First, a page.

In fact, Katherine never followed the rules and used the white-only bathroom from the time she arrived at NASA (then called NACA) until she retired. While I think a scene depicting this could have played out even better, with Katherine playing an active role in desegregation rather than the passive role of only speaking out when prompted, the real reason she was able to circumvent the segregated bathrooms, according to the book, was because she was fairer skinned and able to pass for white. I think brining that tidbit into the movie would have been less impactful. Don't get me wrong, there's absolutely nothing wrong with being a fair-skinned black person, but due to the history of colorism in the U.S., I don't think showing a woman who could be mistaken for white as the lead in a story about black triumph would have been nearly as inspiring to the thousands of little black girls who won't be mistaken for white. So, I'm overjoyed that Hollywood chose the "more obviously black" Taraji P. Henson to play the role of adult Katherine and Lidya Jewett to play young Katherine. Impact wise, it makes a difference. By participating in the West Computing Group, Katherine G. Johnson did not try to pass for white and was known to be black, and I think was important to keep that aspect in focus for the movie.

The other major change I found between the book and the movie was how closely the book hit home, giving it more of a bittersweet feel than the triumph I feel after watching the movie. The movie presents us with crowning achievements: Dorothy Vaughn gets her promotion, Mary Jackson becomes an engineer, and Katherine Johnson sends a man into space! The book, however, reminds me of how little things have changed for women and black women in the sciences. Full of expositions explaining their philosophies and how each woman thought, the book talks about the struggles of being a black female at NASA during the Jim Crow era, but it doesn't sound much different than the experiences I've had today. Black people, both men and women, make up less than 2% of the technical jobs in Silicon Valley.[1] It was quite depressing to read sentences about how alienated these women felt embarking on their career in the 50's, knowing I've thought the same things. How can so much have been accomplished and yet so little has changed?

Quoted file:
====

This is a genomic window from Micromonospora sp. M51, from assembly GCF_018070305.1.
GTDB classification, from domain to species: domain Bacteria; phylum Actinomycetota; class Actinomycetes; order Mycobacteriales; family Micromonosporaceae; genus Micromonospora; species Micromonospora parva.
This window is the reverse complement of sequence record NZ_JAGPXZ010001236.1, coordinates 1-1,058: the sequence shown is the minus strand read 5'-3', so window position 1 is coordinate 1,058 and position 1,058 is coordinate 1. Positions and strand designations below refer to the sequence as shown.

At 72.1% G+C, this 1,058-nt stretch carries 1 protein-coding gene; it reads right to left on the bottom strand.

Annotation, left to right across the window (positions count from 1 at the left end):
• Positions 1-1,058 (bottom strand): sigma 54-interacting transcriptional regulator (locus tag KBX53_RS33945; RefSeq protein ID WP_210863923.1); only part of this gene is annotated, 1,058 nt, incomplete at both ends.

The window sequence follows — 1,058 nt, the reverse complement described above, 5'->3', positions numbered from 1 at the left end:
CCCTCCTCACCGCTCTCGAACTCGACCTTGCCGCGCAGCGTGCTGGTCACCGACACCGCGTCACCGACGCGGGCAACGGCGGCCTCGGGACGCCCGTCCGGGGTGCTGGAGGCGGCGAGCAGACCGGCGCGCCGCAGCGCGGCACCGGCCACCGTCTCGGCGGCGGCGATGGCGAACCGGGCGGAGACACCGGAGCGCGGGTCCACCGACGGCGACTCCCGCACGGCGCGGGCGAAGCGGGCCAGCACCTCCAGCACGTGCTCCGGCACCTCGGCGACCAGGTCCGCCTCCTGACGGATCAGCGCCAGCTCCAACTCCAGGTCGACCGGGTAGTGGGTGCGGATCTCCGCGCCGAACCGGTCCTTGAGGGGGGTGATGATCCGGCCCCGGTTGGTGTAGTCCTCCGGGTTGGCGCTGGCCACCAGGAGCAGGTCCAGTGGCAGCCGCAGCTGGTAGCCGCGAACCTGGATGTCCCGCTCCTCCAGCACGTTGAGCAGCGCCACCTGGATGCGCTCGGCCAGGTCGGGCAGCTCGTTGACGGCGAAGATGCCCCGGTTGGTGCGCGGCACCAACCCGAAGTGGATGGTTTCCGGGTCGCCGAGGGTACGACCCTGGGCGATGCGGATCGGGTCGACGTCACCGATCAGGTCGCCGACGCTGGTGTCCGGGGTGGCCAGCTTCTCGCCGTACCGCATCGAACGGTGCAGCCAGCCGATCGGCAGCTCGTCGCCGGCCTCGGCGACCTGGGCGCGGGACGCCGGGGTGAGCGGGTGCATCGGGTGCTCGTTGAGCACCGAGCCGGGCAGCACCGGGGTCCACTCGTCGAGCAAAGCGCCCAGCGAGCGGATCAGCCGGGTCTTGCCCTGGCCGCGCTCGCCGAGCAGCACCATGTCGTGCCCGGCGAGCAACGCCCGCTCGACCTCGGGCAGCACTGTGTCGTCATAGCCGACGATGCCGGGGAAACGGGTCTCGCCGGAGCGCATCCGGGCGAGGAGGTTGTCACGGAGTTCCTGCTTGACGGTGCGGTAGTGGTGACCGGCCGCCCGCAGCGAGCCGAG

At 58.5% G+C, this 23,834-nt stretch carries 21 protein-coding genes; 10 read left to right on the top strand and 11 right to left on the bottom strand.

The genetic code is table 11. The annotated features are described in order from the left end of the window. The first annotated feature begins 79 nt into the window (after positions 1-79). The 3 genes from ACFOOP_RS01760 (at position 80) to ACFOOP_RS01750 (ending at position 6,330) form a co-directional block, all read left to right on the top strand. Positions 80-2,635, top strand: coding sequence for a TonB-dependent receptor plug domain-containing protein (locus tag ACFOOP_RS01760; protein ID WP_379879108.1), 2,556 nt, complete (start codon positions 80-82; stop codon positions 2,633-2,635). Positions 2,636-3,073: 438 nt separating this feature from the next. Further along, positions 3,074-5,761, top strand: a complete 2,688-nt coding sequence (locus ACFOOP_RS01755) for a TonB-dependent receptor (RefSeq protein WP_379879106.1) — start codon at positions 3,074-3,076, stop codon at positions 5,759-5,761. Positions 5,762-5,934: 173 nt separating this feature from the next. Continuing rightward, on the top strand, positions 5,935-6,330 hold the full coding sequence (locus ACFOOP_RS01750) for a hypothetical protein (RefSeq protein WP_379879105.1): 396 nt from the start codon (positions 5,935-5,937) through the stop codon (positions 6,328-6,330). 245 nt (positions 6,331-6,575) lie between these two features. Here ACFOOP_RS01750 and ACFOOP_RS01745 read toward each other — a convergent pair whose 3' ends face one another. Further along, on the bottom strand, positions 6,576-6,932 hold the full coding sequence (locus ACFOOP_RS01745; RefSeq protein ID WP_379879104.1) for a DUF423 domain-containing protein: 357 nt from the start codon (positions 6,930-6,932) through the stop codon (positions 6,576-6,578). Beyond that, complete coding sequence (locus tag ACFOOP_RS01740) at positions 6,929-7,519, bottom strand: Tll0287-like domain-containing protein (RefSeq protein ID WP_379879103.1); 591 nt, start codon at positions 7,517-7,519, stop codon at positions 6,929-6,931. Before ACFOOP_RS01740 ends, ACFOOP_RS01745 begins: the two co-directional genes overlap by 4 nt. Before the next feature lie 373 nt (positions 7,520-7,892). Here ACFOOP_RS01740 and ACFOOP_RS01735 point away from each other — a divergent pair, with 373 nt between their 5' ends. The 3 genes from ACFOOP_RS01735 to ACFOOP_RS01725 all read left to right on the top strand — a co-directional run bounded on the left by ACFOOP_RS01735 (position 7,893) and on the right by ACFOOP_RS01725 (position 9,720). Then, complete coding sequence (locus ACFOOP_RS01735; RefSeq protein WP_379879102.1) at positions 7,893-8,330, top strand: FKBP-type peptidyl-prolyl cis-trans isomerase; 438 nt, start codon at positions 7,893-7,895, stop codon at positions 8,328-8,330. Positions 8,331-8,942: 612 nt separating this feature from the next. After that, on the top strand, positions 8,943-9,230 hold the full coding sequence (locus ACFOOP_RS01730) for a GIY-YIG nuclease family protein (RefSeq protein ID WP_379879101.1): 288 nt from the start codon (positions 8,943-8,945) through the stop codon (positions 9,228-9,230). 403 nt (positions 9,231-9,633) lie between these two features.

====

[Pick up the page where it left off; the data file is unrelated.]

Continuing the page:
Nonetheless, I feel that this should be required reading at high schools everywhere! It is deeply moving and deeply inspirational.


  1. Julia Carrie Wong. "Segregated Valley: the ugly truth about Google and diversity in tech". The Guardian. August 7, 2017

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Author Image Author Image I love reading the Word of God. With prayer God's Word reveals so much: from comfort to temperance, from perspective to affirmation. Digging into the depths of the Word, cross-referencing history, language and time differences, is a passion of mine. In March of 2015 I decided to go back through the Bible doing an in depth study on each section I read. Eventually I decided to share my journal of notes as I partake in this journey. I hope you are blessed by God and inspired to pursue a deeper relationship with Him. I love reading and learning about God, nature, and science. I am interested in how it all connects. The Creator's fingerprints are all over his creation. We can learn so much about Him and how we came to be by exploring the world around us. Join me as I explore the world and draw closer to the One who created it all.